• More than 250,000 patients died as a result of preventable medical errors between 2002 and 2004, a death toll that would rank medical errors as the sixth leading cause of death in American, ahead of death due to diabetes, liver disease and pneumonia.
  • Approximately 1.24 million total patient safety incidents occurred between 2002 and 2004, compared with 1.14 million between 2000 and 2002.
  • The patient safety incidents were associated with $9.3 billion in excess costs during the years studied.
  • Massachusetts, often touted as a “Medical Mecca,” ranks a disappointing 22nd in the nation for overall patient safety, and has a similar ranking on all 13 of the patient safety indicators used in the study to measure the quality and safety of care.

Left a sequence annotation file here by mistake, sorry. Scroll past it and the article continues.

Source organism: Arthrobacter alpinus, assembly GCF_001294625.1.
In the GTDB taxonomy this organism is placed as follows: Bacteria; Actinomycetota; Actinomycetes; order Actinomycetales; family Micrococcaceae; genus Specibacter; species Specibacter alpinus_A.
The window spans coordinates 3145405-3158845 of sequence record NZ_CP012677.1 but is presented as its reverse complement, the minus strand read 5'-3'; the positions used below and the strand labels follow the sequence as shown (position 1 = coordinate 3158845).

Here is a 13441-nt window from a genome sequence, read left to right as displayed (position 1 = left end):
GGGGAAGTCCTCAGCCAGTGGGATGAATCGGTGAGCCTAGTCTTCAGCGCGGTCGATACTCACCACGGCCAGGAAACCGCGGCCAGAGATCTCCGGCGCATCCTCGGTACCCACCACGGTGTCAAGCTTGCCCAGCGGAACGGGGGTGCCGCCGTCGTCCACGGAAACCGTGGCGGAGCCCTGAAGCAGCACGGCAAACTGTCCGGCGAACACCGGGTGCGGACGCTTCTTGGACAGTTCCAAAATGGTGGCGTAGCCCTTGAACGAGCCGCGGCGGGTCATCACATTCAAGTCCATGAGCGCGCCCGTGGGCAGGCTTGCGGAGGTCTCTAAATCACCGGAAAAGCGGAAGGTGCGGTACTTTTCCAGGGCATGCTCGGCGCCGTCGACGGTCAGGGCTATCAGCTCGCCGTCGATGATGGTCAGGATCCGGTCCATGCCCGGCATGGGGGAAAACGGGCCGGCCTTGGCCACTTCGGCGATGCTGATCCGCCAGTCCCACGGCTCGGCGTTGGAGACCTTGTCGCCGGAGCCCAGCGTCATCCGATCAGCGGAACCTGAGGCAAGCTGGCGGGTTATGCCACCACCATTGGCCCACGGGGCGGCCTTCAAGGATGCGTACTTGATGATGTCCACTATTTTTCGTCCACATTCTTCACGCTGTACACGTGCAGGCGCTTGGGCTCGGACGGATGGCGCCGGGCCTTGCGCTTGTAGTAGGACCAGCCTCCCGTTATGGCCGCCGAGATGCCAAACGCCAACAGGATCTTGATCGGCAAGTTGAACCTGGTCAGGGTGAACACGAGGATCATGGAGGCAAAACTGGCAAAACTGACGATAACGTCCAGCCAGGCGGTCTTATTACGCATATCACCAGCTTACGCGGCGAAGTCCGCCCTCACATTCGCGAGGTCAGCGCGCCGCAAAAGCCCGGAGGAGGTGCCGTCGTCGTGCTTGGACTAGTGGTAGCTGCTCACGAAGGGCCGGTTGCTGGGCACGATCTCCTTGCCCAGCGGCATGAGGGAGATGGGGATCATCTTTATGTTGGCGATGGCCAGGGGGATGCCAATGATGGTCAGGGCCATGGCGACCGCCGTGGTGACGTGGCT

• The authors attributed the majority of the preventable patient deaths to "failure to rescue" (which refers to nurses and physicians failure to promptly diagnose and treat conditions that develop in a hospital), bedsores and postoperative sepsis (a serious bloodstream infection).

"Overall, we see the number of patient-safety incidents in American hospitals continuing to increase, at an enormous cost, and we still see a large gap between the incidence rates at the nation’s top-performing and worst-performing hospitals," said Dr. Samantha Collier, vice president of medical affairs for Golden, Colorado-based HealthGrades, in a prepared statement.

Safe Staffing has been Linked to Reductions in Errors and the Costs of Treating Them

Improving RN-to-patient ratios has been shown in a number of studies to prevent or reduce the types of errors identified in the study, including: